Once finished with their self-guided mini tour of the visitor center the group proceeded along the road that runs parallel to the distillery to view the huge still houses and other sections of the distillery. At the end of the distillery the road turns down to the beach. Here a large group of locals were bathing in the warm water being discharged from the distillery into the sea. Apparently the warm water is supposed to have healing powers for the human body. Unfortunately the group had not bought their bathing suits with them to experience yet another very unique experience at the West Indies Rum Distillery. 

Aging Warehouse at WIRD.
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While the distillery was not officially open for tours the small group of rum enthusiasts did manage to get a sneak view of various parts of the distillery. The Rumelier is not sure of what plans there are for the visitor's tour if any.

There were several unique sights to be seen and enjoyed which would have been made even better witha few samples of rum produced at the distillery.

It was now time to leave the beautiful beach-side distillery and head off to the next rum attraction, the Portvale Sugar Factory, the location for the upcoming Caribbean Rum and Beer Festival. 

Barrels at the West Indies Rum Distillery.
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The Portvale Sugar Factory and Museum

Entrance to Portvale Sugar Factory.
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Sir Frank Hutson Sugar Museum at Portvale.
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The next stop on the tour of rum attractions was the Portvale Sugar Factory. This was The Rumelier's first visit to a working sugar factory and proved to be very interesting. Unfortunately the sugar factory was not producing sugar at the time of the visit as it was outside of the short sugar harvesting season. Instead the factory was in maintenance and clean-up mode.

Once again this attraction was closed to the general public, but as the organizers of the Caribbean Rum and Beer Festival that is due to be held at the sugar factory were acting as guides for The Rumelier there was no problem persuading the security guards that they were not a threat to security and were allowed in through the ornate steel gates.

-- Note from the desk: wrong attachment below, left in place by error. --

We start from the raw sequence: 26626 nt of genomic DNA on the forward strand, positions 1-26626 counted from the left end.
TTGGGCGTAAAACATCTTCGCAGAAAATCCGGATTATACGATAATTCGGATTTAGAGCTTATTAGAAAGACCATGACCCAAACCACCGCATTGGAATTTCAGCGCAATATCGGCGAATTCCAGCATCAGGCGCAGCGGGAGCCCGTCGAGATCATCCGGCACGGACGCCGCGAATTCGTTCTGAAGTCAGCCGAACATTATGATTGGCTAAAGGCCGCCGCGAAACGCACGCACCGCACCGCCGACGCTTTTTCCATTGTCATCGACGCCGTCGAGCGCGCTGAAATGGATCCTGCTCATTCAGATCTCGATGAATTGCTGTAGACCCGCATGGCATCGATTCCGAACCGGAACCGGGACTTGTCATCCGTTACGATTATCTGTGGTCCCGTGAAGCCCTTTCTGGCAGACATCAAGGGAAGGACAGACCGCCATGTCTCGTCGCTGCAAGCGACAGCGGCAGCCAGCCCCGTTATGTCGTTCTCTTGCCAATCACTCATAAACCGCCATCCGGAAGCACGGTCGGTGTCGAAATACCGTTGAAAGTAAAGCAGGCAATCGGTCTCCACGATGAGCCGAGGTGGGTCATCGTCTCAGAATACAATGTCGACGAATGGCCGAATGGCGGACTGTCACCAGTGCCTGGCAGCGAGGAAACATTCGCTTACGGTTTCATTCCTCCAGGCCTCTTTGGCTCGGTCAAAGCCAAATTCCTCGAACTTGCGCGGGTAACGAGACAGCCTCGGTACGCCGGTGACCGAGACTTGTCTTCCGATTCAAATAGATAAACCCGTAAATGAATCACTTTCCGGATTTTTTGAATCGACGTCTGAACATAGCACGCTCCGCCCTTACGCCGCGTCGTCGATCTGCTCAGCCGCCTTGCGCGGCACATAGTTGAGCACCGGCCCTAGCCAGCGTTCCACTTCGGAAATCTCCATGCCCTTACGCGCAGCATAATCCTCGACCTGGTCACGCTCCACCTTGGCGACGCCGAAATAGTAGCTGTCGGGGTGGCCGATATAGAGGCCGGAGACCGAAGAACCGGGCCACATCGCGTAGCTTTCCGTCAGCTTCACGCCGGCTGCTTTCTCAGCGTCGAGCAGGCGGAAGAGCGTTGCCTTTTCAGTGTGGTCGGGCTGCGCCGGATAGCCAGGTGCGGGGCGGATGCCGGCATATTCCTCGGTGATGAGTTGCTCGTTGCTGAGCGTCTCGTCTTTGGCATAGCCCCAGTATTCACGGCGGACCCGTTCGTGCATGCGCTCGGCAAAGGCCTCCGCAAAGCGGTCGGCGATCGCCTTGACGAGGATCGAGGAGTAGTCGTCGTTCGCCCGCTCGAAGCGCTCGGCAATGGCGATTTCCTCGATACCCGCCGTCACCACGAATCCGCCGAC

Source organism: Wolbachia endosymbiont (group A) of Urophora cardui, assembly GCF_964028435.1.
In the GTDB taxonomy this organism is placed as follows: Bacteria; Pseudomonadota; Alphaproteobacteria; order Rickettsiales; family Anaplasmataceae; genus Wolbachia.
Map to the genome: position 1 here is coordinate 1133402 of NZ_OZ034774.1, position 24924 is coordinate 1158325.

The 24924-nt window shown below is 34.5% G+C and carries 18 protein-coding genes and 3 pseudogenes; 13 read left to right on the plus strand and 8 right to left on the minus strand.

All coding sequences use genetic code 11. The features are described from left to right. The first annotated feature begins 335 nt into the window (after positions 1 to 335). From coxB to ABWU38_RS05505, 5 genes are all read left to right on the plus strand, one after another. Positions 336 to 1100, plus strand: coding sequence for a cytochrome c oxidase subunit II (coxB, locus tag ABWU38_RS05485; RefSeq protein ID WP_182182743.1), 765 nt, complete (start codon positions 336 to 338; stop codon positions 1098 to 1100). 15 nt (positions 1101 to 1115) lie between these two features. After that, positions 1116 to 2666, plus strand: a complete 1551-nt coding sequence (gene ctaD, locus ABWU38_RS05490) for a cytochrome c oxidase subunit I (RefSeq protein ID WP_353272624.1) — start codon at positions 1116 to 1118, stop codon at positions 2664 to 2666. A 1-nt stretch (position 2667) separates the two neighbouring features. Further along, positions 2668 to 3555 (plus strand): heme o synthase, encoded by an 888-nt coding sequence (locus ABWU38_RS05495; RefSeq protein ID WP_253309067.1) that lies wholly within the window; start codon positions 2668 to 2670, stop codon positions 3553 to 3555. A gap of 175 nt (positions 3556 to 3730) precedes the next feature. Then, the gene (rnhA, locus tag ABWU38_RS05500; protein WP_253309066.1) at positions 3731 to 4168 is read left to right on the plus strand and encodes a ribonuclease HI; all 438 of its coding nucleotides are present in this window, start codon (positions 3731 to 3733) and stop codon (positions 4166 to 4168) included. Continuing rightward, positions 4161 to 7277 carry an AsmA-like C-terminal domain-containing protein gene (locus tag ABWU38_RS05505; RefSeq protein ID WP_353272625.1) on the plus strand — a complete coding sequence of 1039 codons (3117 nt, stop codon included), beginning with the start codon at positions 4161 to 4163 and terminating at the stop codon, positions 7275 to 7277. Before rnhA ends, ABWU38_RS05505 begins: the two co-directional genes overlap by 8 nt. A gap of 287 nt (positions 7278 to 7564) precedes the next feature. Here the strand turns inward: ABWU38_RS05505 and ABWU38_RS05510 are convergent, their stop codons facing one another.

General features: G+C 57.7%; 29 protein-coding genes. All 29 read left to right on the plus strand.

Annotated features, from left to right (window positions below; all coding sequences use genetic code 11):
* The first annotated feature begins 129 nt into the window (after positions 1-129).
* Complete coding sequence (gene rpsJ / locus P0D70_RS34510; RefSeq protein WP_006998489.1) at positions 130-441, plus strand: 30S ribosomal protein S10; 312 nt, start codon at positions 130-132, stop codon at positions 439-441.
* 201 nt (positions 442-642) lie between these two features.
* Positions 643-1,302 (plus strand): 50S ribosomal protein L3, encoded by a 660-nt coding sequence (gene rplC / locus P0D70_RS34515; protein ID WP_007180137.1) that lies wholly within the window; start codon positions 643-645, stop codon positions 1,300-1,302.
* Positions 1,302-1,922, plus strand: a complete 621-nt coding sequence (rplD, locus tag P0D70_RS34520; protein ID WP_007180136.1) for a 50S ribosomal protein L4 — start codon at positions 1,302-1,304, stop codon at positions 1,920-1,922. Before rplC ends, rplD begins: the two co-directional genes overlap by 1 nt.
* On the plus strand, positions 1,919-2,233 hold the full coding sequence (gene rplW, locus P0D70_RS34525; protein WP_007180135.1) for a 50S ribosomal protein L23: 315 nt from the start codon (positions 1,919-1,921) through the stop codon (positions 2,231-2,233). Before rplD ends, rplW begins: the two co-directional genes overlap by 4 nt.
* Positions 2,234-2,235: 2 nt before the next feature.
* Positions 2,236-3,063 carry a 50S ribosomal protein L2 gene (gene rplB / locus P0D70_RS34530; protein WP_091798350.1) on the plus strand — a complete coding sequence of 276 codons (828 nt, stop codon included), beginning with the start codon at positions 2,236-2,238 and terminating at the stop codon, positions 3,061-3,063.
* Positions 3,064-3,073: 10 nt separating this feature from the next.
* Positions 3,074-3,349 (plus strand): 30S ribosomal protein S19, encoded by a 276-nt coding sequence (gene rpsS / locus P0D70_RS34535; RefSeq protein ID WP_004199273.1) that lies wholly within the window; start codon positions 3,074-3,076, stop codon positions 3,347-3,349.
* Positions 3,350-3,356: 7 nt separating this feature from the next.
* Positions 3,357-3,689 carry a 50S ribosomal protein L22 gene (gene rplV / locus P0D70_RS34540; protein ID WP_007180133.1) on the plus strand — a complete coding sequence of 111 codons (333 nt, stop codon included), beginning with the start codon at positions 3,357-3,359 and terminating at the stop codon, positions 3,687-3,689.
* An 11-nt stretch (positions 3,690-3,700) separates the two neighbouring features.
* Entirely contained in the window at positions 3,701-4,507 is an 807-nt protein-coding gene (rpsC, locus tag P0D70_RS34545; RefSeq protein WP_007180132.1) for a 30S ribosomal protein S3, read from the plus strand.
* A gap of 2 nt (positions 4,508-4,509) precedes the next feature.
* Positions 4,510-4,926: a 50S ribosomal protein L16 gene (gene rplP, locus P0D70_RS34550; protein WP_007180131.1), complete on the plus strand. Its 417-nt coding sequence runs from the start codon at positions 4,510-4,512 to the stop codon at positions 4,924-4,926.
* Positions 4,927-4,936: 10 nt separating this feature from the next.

The site of the Caribbean Beer and Rum Festival.
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Storage Tanks at Portvale.
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The Rumelier had previously read many books and articles about sugar factories, but he was very impressed to see a factory first hand. The size of the equipment and building in the factory were very impressive. The whole factory was also in very clean condition. There were signs around the factory reminding employees that this was after all a food factory and should be kept clean and safe.

Even though this had been a short unguided tour of the sugar factory the organizers of the Caribbean Rum and Beer festival proved to be a wealth of knowledge, explaining what most of the machinery was used for and the whole sugar production process. The Rumelier believes that this will be a very interesting location for the festival to be held in November 2010. There cannot be rum without sugar, so the connection will make for a very unique location to sample the Caribbean's best rums available.

Old Machinery at Portvale Sugar Factory.
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Even though this had been a short unguided tour of the sugar factory the organizers of the Caribbean Rum and Beer festival proved to be a wealth of knowledge, explaining what most of the machinery was used for and the whole sugar production process. The Rumelier believes that this will be a very interesting location for the festival to be held in November 2010. There cannot be rum without sugar, so the connection will make for a very unique location to sample the Caribbean's best rums available.

  
 The small group took their time and visited the small sugar museum (pictured above) located inside the factory grounds. Outside the museum there were numerous pieces of old machinery once used at the factory. Unfortunately the museum was not open, meaning The Rumelier would have to return at a future date to see the historical artifacts and photographs inside. 
This museum is a permanent record of how sugar was produced in the eighteenth and nineteenth centuries. The museum now stands as a tribute to Sir Frank Hutson, who with assistance from the Barbados National Trust, collected the items in the museum.

The history of sugar cultivation and production is displayed in this attractive museum which is located in the yard of the Portvale Sugar Factory.

The museum is open throughout the year but if you visit during the reaping season (February to May), you can compare the machinery of previous times with the modern machinery of the Portvale factory.

The Foursquare Rum Distillery

The Foursquare Distillery.
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The final rum attraction to be visited by the small group was the Foursquare Rum Distillery, located in St.Philip. This large ever expanding distillery and Heritage Park cover an area of 8 acres.
Foursquare, the name of the factory inspired by the Square pond in the area was a sugar plantation as far back as the 15th Century and the site of rum production during the 17th Century.
The entrance to the distillery is surrounded by sugar cane fields (shown below) where visitors make the long drive up to the distillery and park.

Entrance to the Foursquare Distillery.
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Fermentation Tanks in the Foursquare Distillery.